The Cubs managed to have a winning road trip against two first place teams, so let's take a moment to thank whatever cosmic force we are inclined to thank when miracles happen.
But that's enough of that. Let's instead focus on the biggest sports story in Chicago: the Blackhawks' sweep of the one-seeded San Jose Sharks to advance to the Stanley Cup Finals for the first time since 1992.
I'm a bandwagon jumper and I freely admit it. I am still learning the game of hockey, but I now have the opportunity to do so since the games are on television and the team is fun to watch.
Watching the fans that suffered through the long years without the Stanley Cup has been almost as much fun. I wasn't in the city when the Bears won in 1985, so I didn't get a chance to witness the exhilaration and release of frustration that came with their dominating season ending in the dismantling of the Patriots in Super Bowl XX.
The Bulls' runs in the 90s were great and it was a hell of a lot of fun being the favorite for years on end, but there were very few long-suffering Bulls fans in the grand scheme of things, so there was not much relief so much as just pure joy at being the best at something for awhile.
The White Sox fans got to throw off years of failure in 2005 and I'm sure it was fun for them, but I was too busy being curled up in a fetal position and occasionally screaming at the Houston Astros through my television to really notice or care about that.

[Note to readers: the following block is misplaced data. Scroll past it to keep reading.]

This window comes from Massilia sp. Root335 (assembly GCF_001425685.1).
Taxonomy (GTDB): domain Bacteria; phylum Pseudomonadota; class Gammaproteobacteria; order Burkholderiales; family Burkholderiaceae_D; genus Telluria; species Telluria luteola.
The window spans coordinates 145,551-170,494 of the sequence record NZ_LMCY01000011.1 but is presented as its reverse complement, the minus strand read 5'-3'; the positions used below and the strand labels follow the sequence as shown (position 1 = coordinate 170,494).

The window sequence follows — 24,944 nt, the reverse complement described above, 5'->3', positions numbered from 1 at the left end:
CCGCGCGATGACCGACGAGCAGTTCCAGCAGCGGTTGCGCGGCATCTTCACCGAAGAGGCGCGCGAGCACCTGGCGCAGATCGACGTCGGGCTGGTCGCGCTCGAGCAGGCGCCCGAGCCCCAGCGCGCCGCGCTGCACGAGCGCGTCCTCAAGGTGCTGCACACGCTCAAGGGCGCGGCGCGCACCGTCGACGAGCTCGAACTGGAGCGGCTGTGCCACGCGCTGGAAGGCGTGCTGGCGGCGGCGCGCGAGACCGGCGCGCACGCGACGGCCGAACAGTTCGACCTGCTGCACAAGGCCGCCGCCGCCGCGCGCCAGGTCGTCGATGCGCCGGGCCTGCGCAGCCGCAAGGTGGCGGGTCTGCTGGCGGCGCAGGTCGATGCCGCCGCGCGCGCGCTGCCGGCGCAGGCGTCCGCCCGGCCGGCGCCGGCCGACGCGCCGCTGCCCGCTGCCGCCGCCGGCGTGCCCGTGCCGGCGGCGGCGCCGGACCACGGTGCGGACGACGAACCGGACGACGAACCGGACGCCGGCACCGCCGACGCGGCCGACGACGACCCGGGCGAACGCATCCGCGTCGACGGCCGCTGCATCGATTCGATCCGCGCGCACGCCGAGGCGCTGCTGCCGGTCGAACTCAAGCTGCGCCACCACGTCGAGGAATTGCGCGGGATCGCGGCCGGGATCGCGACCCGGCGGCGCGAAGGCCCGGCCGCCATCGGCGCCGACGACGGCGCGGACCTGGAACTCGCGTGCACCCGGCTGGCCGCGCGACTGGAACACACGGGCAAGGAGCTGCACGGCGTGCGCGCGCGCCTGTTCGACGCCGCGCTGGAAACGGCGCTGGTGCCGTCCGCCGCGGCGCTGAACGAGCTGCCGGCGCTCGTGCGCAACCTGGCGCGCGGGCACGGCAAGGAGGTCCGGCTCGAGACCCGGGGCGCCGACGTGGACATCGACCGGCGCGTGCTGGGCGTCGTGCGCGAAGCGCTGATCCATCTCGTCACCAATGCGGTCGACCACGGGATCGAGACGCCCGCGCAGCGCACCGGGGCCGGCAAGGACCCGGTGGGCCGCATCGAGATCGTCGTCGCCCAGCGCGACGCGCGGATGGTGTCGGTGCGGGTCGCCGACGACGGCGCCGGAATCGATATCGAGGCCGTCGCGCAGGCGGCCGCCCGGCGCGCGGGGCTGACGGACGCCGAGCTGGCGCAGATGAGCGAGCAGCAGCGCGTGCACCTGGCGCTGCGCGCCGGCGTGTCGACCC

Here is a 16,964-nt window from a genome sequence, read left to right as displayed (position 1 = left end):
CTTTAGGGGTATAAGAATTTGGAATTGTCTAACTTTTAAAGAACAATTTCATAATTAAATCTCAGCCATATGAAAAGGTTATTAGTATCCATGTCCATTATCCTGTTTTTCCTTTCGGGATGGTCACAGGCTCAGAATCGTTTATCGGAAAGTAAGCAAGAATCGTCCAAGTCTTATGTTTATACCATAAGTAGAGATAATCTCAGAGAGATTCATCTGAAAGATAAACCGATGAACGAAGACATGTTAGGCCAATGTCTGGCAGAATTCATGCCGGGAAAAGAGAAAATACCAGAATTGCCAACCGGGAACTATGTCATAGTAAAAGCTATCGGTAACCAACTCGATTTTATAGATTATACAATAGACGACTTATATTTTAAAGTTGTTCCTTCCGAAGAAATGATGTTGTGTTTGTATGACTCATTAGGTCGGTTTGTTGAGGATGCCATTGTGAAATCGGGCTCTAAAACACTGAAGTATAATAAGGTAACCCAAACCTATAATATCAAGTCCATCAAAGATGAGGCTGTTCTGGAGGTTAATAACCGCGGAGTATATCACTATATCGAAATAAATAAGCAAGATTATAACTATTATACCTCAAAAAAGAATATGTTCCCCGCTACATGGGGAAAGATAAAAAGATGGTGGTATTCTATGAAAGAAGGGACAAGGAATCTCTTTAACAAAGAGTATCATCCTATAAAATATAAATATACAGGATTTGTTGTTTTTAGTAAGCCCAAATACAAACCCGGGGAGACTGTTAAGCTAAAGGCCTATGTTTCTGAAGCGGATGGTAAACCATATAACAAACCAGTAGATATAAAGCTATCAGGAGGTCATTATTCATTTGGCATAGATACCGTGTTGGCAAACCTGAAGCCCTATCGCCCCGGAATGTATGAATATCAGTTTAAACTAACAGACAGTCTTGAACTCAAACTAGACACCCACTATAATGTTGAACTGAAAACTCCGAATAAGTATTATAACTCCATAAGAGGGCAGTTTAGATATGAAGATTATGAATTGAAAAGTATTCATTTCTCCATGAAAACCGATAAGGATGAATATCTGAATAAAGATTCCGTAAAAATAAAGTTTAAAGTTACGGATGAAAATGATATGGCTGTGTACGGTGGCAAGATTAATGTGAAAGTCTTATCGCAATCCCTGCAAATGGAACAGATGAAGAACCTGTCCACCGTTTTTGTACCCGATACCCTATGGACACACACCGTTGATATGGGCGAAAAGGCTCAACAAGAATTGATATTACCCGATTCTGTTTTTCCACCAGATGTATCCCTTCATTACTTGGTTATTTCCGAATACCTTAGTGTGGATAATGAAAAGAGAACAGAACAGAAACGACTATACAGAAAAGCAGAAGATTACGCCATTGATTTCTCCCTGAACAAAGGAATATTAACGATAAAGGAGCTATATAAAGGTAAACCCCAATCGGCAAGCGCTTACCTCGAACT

This year, the Blackhawks fans that have hung with the team for years are finally enjoying themselves. I have two friends who have been Blackhawks fans since they were kids in the 70s and it has been a lot of fun watching the playoff games with them this year. One of them almost knocked over our table as he jumped up when Byfuglien scored the go-ahead goal. My other friend got teary-eyed as she realized the Hawks were definitely going to the finals as Versteeg's shot headed towards the empty net.
Throughout the city, there are plenty of other Blackhawks fans that are now daring to dream that their 49-year drought without a Stanley Cup could be coming to an end. Part of me is a bit jealous that I'll be waiting at least a couple more years before I can have that feeling about the team I care most about, but mostly I'm just glad to live vicariously through the true Blackhawks fans for a bit and hope they don't mind me being along for the ride.